There’s that little word again: YET. Paul was saying the church members at Corinth were still too attached to the world and not mature enough in their faith. Therefore, they needed to be fed like infants. They were not YET ready for solid food, but with the implied promise that they would be ready at a future time.
I still cried when I wrote my resignation letter. I grieved at leaving something I loved, but at the same time, I experienced great joy. God changed my heart until I wanted what He wanted more than anything else in the world. Finally, I was ready to take solid food instead of infants’ milk.
His plan was for me to go in a new, different and exciting direction. In that process, I discovered something wonderful: God’s call on your life can change. After all, Scripture promises:
By Jill Briscoe, justbetweenus.org
The primary call of God in our lives is our relationship with Him. But there is also a secondary call on our lives. As Os Guinness has noted in his book The Call, this secondary call is to tasks or vocations – the work God has appointed us to do. This includes both career plans and the minor daily tasks that come as part of everyday life. We can experience a sense of calling every day as God sets our agendas. Part of God’s plan for all His people is to put His work in our hands, and part of being spiritually mature is this sense of calling to this work.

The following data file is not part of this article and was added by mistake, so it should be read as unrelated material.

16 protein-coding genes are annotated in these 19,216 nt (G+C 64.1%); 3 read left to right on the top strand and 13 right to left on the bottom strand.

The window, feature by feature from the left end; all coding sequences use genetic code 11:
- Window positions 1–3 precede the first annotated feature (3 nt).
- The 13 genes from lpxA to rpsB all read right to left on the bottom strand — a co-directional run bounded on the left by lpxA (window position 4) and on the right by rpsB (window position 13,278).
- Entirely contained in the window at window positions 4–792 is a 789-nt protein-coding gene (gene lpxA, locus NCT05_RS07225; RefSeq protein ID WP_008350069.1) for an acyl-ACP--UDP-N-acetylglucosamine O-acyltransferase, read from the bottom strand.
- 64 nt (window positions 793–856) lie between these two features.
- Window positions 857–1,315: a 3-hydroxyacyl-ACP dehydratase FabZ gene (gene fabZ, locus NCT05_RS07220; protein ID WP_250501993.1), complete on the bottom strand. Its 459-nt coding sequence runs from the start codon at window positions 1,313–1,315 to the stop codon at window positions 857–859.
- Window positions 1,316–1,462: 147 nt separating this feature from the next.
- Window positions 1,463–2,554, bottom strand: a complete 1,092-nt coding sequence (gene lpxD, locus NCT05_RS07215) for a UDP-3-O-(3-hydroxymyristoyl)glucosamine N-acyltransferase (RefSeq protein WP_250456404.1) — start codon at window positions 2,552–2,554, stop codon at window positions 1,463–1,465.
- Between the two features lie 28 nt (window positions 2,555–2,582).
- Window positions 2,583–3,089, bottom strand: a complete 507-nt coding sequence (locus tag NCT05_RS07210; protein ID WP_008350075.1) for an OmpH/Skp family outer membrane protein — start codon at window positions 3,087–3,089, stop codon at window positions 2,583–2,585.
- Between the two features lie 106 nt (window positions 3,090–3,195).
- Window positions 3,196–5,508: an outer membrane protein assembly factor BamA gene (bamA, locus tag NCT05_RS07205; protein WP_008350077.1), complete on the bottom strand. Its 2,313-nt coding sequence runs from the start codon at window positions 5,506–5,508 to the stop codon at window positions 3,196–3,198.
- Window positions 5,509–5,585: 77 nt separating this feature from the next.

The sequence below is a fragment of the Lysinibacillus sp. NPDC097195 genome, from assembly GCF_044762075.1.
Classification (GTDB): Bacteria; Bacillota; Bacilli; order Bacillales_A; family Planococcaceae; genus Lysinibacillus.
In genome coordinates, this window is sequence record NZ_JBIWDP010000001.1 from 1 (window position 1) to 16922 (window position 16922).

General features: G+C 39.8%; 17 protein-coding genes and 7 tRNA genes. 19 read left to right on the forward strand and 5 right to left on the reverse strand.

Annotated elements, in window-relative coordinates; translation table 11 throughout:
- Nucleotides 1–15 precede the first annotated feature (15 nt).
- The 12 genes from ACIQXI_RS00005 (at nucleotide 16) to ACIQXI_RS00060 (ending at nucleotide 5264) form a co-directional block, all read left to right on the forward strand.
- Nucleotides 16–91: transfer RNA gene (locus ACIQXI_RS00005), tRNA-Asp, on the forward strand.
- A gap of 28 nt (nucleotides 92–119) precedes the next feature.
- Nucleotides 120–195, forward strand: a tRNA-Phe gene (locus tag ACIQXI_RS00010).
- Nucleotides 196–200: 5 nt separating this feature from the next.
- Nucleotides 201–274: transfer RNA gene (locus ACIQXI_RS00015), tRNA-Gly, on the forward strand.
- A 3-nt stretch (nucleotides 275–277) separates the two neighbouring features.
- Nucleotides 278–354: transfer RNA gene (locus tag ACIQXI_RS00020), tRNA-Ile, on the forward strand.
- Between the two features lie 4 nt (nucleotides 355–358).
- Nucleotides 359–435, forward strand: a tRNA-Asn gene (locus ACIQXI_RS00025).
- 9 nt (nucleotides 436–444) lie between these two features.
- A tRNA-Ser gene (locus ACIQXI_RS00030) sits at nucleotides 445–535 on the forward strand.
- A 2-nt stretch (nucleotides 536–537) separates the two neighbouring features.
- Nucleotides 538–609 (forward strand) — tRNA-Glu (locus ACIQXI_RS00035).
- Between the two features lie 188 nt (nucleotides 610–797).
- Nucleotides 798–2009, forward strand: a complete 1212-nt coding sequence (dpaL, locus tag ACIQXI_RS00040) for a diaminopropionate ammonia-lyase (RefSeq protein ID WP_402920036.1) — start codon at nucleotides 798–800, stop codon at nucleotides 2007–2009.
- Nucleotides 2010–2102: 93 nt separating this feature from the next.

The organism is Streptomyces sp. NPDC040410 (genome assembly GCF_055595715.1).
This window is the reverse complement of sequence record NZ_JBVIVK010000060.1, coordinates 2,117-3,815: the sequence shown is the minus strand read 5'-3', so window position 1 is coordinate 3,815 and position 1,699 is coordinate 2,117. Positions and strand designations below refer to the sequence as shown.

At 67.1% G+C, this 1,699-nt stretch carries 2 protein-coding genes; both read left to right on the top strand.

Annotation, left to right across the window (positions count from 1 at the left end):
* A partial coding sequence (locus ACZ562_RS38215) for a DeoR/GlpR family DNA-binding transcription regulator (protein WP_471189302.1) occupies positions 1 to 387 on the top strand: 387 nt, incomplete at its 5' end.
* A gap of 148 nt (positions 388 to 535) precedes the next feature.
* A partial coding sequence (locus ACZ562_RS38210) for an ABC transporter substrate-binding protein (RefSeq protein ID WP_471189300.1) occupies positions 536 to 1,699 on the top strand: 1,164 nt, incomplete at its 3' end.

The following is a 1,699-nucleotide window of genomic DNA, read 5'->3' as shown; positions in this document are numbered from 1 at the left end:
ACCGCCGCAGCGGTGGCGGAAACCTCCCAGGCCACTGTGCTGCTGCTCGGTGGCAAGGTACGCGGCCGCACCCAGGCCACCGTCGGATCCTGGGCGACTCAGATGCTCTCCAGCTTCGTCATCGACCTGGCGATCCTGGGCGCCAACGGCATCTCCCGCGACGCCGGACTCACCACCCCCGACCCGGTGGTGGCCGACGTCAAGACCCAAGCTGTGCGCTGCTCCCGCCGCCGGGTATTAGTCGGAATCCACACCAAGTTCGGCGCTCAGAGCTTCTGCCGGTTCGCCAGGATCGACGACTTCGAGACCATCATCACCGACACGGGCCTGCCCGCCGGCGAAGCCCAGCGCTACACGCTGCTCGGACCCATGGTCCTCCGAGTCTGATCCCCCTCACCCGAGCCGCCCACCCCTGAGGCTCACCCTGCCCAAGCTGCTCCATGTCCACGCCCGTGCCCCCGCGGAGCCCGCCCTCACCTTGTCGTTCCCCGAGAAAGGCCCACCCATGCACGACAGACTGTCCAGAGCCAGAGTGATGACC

God doesn’t leave us guessing what our job is, either. When He called Jeremiah, he had very specific instructions for him that included what He wanted Jeremiah to do, where He wanted him to do it, and what the results would be. God also gave Jeremiah a small glimpse into the big picture.
God told Jeremiah, “Before you were born I set you apart [consecrated you for my special use]; I appointed you as a prophet to the nations” (Jeremiah 1:5). God commissioned, appointed, or ordained Jeremiah as his spokesman before the foundation of the world. And one day, Jeremiah became aware of his divine appointment.